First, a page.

Not your father’s Macbeth….but maybe your great-great-great-great-grandfather’s? Adapted by William Davenant and first performed in 1664, the version of the Scottish play taking to the Folger stage in September was the most popular one well into the 18th century despite—or perhaps because of—the numerous departures from Shakespeare’s original text. To get you ready for this unique production, here are three key differences audiences should watch for once performances begin on September 4.
We hardly knew yee
If Young Siward, Lady Macbeth’s doctor, or the old man are your favorite characters, prepare yourself—you won’t find them here. A number of roles in Shakespeare’s play are missing from Davenant’s adaptation, which leaves room in the narrative for a number of additional scenes and musical performances…but more on that in a second. Most notably absent is the Porter, whose role is sometimes performed for comic relief.
So what has taken the place of these fine Scottish folk? Read on, Macduff!
Kate Eastwood Norris as Lady Macbeth in the 2008 Folger Theatre production of Macbeth. She will reprise the role in Folger Theatre’s 2018 production of William Davenant’s adaptation.
Look to the Ladies
Lady Macbeth is one of the most famous roles in all of Shakespeare, but her time on stage is surprisingly brief—according to David and Ben Crystal, she doesn’t even crack the top 20 largest female roles in Shakespeare. Meanwhile, Lady Macduff has but a single scene wherein she and her young son are murdered by Macbeth’s goonies, a perfect example of early modern fridging.
While neither woman survives Davenant’s Macbeth to lead a long and happy life in the Scottish countryside, both roles are notably expanded in this later version to account for the appearance of female actors on the English stage during the Restoration. As well as sharing a scene with one another, each gets additional onstage time with her husband. Showing more of the Macduffs together (Mr. Macduff also sees his role expanded) presents them as clear counterparts to the bloody Macbeths. In fact, one of these added scenes even shows Lady Macduff warning her husband against aiming for the Scottish throne.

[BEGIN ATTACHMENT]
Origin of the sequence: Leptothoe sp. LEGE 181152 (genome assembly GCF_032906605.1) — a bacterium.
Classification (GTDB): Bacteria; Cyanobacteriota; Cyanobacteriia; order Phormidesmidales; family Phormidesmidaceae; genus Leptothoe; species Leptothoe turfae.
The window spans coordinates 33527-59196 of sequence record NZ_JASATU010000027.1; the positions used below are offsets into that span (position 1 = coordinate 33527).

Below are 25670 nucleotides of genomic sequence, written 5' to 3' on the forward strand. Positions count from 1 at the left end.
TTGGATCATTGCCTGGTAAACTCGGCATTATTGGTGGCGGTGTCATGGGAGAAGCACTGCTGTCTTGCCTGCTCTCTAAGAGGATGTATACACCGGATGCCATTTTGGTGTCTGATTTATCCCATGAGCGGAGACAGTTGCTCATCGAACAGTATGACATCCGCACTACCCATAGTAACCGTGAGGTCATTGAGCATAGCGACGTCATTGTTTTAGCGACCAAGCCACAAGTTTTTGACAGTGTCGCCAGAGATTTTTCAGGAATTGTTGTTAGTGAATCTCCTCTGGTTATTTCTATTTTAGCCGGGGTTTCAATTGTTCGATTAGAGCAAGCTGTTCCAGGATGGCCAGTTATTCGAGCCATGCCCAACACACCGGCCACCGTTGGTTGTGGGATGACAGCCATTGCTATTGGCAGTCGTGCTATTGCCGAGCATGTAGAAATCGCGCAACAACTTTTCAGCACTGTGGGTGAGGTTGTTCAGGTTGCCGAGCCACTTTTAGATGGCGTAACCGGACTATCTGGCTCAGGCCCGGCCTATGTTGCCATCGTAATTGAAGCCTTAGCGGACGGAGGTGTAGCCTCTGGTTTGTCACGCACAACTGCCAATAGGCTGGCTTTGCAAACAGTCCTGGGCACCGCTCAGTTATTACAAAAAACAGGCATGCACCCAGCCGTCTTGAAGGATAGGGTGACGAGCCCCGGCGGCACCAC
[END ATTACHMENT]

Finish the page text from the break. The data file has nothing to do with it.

Speaking of characters getting more stage time, another key difference between Shakespeare and Davenant’s Macbeths is the prevalence of the witches. Shakespeare’s treatment of the supernaturally weird sisters is thought to have been beefed up by Thomas Middleton sometime in the early 17th century, providing a solid foundation for Davenant to expand upon. Again, the change can be connected to the prevailing theatrical tastes of the time—the witches famously flew in Davenant’s staging, satisfying the demand for spectacular special effects, and they also performed a number of songs. Audiences will get be able to experience this unusually musical Macbeth at the Folger, as Folger Consort will be performing live musical accompaniment in the upcoming production.
The witches in a performance of Macbeth, as seen from backstage. Drawing by Thomas Rowlandson, late 18th or early 19th century. Folger Shakespeare Library. ART Box R883 no.1 (size L)
It’s also notable that while the witches appear in more scenes in this adaptation than in Shakespeare’s, there are also more characters aware of the weird sisters’ influence. The Macduffs get to have their own eerie experience while making their way home from the Macbeths’, and Seyton muses that he’ll “to the English Train whose Hopes are built / Upon their Cause, and not on witches Prophecies.” No longer a shady secret shared by a select few, the witches are a constant presence in Davenant’s Scotland.
Of course, these are just a few of the changes Davenant made when sitting down to amend Shakespeare’s thrilling tragedy for the 17th-century stage. What else did he tinker with? Well, you’ll just have to come see for yourself!